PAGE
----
Interleukin-4 receptor alpha T1432C and A1652G polymorphisms are associated with risk of visceral leishmaniasis


1 Department of Internal Medicine, School of Medicine, Hamadan University of Medical Sciences, Hamadan, Iran

2 Department of Immunology, School of Medicine, Hamadan University of Medical Sciences, Hamadan, Iran

3 Infectious and Tropical Diseases Research Center, Tabriz University of Medical Sciences, Tabriz, Iran

4 Department of Parasitology and Mycology, School of Medicine, Hamadan University of Medical Sciences, Hamadan, Iran


Background: Immune responses play significant roles in protection against leishmaniasis. Polymorphisms within the interleukin 4 receptor alpha chain (IL-4Rα) gene affect the production of cytokines, which is important for the clearance of many pathogens. The aim of the current study was to identify the relationship between visceral leishmaniasis (VL) infection and polymorphisms at positions T1432C and A1652G of IL-4Rα in an Iranian population.
Materials and Methods: This cross-sectional study was performed during 2004–2012 and included three groups of participants: VL patients (Group 1, n = 124), seropositive healthy controls (Group 2, n = 101), and seronegative healthy controls (Group 3, n = 55). The IL-4Rα T1432C and A1652G polymorphisms were evaluated using a polymerase chain reaction-restriction fragment length polymorphism technique, and anti-Leishmania antibody titers were determined by using immunofluorescence technique. Alleles and genotypes were compared between groups of the study as well as Groups 1 and 2 based on the titer of antibodies. The validity of the data was analyzed using Hardy–Weinberg equilibrium and one-way analysis of variance, as well as χ2 tests.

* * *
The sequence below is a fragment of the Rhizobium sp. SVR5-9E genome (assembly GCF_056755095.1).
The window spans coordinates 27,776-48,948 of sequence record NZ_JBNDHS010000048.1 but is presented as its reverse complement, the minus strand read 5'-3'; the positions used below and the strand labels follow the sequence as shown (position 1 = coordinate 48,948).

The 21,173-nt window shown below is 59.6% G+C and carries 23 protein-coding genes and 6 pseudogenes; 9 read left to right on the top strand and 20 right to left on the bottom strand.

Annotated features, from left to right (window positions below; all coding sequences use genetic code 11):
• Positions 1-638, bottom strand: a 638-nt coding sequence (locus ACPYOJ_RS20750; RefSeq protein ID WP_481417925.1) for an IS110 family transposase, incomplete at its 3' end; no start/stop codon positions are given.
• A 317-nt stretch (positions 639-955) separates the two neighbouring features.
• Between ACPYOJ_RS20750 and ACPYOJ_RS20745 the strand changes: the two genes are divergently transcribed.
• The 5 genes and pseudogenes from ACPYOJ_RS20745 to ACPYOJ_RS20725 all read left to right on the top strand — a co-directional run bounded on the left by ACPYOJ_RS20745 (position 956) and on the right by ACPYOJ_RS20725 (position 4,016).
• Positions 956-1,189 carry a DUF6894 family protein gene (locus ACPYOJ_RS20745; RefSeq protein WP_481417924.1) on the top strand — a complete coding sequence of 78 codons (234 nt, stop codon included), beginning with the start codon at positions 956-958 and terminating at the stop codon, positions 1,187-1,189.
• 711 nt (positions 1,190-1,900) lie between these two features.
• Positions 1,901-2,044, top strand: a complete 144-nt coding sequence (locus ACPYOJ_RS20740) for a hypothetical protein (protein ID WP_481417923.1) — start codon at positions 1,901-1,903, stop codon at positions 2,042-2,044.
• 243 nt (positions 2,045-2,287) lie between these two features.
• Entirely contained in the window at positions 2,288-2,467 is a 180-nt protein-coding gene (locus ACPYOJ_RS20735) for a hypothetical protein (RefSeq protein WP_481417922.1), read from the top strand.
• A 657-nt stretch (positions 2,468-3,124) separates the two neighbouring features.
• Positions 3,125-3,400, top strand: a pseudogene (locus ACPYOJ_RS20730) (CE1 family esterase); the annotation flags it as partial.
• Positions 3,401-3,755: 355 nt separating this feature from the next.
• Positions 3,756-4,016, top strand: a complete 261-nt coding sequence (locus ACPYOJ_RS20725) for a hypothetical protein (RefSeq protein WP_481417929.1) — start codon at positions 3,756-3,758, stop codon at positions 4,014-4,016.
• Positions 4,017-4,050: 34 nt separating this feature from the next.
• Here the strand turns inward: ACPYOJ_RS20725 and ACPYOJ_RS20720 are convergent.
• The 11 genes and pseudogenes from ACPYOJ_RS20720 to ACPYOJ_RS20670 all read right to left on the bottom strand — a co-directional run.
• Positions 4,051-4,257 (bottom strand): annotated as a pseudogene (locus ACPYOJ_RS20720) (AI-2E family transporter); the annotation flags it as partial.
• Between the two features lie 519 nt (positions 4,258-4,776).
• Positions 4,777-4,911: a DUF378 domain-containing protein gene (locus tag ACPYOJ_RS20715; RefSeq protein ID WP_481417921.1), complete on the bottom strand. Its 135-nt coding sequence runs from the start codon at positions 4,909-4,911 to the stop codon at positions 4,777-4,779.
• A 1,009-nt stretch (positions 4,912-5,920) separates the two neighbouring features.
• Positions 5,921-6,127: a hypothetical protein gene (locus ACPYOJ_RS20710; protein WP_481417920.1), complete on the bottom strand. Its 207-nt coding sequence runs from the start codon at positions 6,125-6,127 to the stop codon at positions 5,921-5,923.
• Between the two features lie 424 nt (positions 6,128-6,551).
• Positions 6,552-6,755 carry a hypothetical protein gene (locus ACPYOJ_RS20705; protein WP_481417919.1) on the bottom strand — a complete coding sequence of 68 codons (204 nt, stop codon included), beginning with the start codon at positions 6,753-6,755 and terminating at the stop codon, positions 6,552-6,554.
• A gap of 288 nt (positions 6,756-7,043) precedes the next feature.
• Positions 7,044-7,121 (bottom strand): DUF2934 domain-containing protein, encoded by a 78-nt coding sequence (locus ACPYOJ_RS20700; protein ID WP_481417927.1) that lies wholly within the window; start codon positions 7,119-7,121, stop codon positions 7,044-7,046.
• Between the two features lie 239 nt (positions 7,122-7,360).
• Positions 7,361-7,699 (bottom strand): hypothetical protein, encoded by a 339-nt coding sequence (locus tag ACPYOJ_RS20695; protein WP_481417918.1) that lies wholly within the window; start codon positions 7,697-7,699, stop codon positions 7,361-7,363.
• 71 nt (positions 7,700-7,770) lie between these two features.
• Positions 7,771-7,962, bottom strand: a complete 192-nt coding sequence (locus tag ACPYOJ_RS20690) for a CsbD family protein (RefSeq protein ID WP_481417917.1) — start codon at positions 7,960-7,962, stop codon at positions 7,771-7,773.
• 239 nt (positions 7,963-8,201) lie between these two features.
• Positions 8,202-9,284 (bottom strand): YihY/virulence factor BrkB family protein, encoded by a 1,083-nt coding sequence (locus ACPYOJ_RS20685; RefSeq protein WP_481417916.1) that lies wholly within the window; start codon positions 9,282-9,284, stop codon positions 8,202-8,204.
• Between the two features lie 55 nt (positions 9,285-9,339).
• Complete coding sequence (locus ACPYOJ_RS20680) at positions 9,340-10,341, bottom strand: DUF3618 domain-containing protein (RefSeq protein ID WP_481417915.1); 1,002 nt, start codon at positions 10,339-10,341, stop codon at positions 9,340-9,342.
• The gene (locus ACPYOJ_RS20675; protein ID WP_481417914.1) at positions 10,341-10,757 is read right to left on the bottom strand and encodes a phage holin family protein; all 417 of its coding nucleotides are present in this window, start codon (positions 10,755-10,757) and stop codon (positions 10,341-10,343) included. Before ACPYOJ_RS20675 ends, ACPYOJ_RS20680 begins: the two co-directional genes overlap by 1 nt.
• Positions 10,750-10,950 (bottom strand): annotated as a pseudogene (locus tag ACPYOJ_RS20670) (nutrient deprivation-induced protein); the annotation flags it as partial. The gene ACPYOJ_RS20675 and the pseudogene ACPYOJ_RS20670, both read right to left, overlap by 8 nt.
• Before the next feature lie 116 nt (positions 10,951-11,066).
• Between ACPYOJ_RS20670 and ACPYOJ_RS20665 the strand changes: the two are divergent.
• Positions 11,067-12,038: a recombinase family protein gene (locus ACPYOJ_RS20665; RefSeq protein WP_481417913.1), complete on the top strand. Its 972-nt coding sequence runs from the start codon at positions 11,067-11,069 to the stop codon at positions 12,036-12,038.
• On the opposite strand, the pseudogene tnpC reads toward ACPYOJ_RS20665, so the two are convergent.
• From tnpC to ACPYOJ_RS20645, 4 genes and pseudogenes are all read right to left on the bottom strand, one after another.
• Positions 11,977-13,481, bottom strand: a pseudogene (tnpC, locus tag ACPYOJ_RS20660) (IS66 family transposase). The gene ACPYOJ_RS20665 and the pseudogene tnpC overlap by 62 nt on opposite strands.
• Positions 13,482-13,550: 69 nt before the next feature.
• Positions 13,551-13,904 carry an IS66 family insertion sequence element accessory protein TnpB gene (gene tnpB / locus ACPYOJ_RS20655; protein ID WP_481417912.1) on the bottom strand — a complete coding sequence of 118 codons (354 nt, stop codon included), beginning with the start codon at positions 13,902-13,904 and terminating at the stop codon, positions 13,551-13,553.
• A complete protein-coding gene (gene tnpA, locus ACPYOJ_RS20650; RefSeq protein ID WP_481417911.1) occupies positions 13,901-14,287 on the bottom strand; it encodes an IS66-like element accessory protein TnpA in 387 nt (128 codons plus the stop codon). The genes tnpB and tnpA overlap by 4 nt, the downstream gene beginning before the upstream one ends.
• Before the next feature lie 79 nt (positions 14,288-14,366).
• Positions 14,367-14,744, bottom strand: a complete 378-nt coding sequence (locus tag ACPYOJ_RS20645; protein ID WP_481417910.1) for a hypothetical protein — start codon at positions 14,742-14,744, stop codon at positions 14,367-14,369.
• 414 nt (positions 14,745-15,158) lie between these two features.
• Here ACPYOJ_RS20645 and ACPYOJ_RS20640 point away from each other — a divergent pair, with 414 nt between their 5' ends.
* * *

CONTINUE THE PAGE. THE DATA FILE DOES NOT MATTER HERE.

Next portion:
Results: The polymorphisms at IL-4Rα positions T1432C and A1652G were significantly associated with active VL infection. These results demonstrated that the IL-4Rα T1432C and A1652G polymorphisms were not associated with anti-Leishmania antibody production.
Conclusion: Our results indicate that these IL-4Rα polymorphisms may be risk factors for the development of V


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